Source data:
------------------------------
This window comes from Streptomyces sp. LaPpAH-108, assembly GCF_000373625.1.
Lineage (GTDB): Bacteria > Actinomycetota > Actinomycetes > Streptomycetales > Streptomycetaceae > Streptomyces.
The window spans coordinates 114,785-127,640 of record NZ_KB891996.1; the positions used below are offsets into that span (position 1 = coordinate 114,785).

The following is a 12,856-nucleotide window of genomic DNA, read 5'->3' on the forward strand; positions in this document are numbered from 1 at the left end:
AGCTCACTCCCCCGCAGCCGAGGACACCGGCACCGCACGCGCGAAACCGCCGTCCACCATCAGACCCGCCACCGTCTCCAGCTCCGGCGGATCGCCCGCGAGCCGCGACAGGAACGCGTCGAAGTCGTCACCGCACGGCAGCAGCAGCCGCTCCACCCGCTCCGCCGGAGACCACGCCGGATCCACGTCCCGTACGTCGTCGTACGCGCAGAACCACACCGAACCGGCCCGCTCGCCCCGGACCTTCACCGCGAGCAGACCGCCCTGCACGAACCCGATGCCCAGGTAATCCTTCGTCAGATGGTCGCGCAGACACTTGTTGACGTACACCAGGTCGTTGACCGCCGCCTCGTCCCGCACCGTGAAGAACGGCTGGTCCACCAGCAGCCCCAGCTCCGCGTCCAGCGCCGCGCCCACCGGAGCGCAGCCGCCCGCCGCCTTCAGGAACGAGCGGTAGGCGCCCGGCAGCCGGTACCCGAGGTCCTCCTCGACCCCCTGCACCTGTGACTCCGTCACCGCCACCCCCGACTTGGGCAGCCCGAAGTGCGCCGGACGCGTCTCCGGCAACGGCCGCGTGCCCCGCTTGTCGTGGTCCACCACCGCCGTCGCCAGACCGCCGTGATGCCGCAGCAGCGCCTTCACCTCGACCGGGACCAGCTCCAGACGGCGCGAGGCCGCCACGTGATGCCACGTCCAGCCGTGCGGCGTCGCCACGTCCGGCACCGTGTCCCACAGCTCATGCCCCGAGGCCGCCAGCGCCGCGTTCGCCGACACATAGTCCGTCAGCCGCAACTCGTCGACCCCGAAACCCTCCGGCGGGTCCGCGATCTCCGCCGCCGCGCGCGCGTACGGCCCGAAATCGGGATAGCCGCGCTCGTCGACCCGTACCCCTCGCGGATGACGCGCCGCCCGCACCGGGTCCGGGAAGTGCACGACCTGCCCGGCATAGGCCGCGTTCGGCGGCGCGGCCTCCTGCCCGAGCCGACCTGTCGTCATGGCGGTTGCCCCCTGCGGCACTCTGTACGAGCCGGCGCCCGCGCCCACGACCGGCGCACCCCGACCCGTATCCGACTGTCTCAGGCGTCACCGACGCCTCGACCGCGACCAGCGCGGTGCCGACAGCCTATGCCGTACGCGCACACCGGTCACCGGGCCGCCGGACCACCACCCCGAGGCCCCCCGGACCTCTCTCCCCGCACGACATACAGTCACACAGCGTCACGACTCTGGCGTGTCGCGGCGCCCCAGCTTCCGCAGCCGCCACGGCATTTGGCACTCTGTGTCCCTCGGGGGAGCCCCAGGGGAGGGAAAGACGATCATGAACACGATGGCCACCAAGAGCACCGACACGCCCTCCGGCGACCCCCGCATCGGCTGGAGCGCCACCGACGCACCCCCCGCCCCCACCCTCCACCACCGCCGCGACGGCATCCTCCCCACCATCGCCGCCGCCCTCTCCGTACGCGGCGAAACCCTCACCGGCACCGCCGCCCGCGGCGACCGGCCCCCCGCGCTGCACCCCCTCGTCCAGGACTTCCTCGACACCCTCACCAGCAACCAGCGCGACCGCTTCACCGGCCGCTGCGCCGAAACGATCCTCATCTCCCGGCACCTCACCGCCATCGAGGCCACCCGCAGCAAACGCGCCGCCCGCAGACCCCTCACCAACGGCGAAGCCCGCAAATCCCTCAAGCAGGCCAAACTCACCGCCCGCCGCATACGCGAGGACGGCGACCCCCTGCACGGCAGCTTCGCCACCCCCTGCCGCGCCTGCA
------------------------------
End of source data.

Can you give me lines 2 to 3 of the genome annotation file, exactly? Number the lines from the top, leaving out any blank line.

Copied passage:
Lineage (GTDB): Bacteria > Actinomycetota > Actinomycetes > Streptomycetales > Streptomycetaceae > Streptomyces.
The window spans coordinates 114,785-127,640 of record NZ_KB891996.1; the positions used below are offsets into that span (position 1 = coordinate 114,785).